Neta Kligler-Vilenchik: Extreme views, starting from dystopian to utopian, are voiced not solely in regard to youth, but additionally in regard to any media phenomenon that’s vital and new. As early as Socrates’s concern that the written phrase would eradicate knowledge, each new know-how has been believed to both be our savior (the web will carry individuals all over the world into one world group!) or our doom (robots will make us all unemployed!).
To me, this continuity is sort of reassuring, as a result of it reveals us that our fears and hopes usually are not a lot across the traits of the particular new know-how, slightly they’re broad societal fears and hopes which are projected onto no matter know-how is new and never but understood. To most of its grownup commenters, TikTook is an enormous unknown.
Dr. Literat: In phrases of youth political expression, whereas there’s a dynamic and influential liberal activist group on TikTook, there’s really loads of conservative political expression, and pro-Trump voices definitely find an audience on the platform.
We found this to be true in our early research on Musical.ly, in the aftermath of the 2016 election, and it’s still true today on TikTok, as we’re gearing up for the 2020 election. On TikTok, you can find powerful political statements and activist organizing. You can find young people lip-syncing speeches by Trump or Obama (both earnestly and sarcastically). You can also find plenty of racist and sexist content, conspiracy theories and misinformation, and kids showing off their gun collections and posing with Confederate flags.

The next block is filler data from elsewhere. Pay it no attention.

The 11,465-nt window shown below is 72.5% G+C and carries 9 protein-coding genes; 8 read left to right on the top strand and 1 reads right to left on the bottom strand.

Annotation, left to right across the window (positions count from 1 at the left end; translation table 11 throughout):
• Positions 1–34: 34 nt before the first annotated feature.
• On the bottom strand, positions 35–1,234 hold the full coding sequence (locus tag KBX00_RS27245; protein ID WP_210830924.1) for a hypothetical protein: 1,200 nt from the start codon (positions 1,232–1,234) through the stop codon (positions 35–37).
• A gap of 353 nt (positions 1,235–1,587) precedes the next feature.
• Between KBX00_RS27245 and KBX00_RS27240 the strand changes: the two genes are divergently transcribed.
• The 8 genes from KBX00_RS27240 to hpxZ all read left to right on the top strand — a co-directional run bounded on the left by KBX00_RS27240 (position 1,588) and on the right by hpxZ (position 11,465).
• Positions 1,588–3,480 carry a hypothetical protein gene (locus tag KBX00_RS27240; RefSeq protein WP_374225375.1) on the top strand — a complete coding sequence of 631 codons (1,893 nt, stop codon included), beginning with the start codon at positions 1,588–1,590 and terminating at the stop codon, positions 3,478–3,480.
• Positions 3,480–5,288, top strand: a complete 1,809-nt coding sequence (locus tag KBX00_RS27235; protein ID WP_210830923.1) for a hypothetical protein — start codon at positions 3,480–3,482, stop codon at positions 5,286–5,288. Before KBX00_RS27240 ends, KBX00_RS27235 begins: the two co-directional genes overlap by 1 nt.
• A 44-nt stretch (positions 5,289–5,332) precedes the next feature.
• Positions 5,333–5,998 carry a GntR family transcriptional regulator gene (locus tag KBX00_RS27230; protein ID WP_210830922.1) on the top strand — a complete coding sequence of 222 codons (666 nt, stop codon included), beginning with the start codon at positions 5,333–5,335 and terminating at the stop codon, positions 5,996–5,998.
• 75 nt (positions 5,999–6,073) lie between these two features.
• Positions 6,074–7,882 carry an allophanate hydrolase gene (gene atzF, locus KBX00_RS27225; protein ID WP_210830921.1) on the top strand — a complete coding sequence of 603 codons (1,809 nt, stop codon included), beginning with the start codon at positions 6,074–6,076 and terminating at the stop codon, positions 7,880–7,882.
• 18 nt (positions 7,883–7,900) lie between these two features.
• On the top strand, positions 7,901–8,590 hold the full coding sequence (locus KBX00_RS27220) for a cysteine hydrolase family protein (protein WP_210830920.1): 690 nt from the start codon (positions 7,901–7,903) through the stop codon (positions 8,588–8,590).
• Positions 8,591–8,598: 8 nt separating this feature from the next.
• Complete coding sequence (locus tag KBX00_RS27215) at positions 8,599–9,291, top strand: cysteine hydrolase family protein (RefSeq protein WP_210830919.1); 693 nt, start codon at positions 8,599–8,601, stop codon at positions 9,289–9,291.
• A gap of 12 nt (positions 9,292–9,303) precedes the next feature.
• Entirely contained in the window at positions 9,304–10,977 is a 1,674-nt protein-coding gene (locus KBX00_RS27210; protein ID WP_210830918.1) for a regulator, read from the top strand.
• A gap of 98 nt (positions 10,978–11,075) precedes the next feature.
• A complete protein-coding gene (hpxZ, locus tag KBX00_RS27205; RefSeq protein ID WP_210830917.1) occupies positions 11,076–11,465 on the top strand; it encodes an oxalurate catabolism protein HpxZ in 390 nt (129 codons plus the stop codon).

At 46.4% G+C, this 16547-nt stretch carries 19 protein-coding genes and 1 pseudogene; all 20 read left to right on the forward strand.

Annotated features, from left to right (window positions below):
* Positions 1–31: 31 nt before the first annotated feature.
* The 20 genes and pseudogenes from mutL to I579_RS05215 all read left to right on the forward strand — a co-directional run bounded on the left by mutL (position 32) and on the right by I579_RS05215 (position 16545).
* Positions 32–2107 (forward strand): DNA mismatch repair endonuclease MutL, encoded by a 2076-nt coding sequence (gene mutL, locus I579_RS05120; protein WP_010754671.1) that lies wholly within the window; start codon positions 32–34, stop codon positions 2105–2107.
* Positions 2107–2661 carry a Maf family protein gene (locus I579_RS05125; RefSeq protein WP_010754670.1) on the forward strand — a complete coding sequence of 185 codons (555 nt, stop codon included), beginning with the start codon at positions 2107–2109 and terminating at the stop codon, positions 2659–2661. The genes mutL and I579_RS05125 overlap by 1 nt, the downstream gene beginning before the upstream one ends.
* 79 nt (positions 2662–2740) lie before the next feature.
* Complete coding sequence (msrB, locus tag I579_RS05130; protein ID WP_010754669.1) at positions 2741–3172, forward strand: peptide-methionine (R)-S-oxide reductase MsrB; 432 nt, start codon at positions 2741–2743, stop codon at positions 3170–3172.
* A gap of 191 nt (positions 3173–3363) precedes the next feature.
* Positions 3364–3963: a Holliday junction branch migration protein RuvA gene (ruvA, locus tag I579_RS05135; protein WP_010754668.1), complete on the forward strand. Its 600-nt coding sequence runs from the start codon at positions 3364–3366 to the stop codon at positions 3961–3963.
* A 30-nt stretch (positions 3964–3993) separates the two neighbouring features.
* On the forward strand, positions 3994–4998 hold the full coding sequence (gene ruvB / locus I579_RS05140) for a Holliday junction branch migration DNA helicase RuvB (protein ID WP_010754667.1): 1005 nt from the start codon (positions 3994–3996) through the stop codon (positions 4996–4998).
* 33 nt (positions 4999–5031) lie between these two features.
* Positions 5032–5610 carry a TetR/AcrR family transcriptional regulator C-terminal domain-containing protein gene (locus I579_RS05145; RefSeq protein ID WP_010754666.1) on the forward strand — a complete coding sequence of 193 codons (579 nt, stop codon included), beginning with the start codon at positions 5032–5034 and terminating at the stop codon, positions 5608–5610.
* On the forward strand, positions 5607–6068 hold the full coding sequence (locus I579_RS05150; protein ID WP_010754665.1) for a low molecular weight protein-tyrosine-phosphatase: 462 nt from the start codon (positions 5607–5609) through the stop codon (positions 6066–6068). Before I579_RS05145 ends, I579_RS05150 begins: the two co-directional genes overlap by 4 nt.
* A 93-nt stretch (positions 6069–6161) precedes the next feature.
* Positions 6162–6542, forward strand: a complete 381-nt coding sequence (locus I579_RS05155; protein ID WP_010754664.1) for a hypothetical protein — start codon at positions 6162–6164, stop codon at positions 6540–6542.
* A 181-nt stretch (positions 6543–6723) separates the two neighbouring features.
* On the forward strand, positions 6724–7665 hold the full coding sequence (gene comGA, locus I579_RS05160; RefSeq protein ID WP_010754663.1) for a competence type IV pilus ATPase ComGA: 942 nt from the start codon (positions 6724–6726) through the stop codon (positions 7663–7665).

It’s hard to refer to what we see on the platform as consensus. Rather, we find that TikTok enables collective political expression for youth — that is, it allows them to deliberately connect to a like-minded audience by using shared symbolic resources.
Dr. Kligler-Vilenchik: Shared symbolic resources can be physical (MAGA hats), visual (the closed fist for the Black Lives Matter movement) or hashtags (#alllivesmatter). TikTok-specific elements like viral dances, popular soundtracks, etc. are also shared symbolic resources that help facilitate connections and foreground the collective aspects of youth political expression.
Are there novel ways in which political conflict unfolds on TikTok? It doesn’t seem to be especially well suited to the sorts of conflict we’re familiar with on some older platforms.
Dr. Literat: There’s relatively little crosscutting political talk (i.e. across partisan lines, with politically heterogeneous others). And when it does happen, it’s not very productive. It’s still a very polarized discussion of us v. them.
Something that’s pretty special about TikTok in terms of both political expression and political dialogue/conflict is that it’s all filtered through young people’s personal identities and experiences. Political dialogue on the platform is very personal, and youth will often state diverse social identities — e.g. Black, Mexican, L.G.B.T.Q., redneck, country — in direct relation to their political views.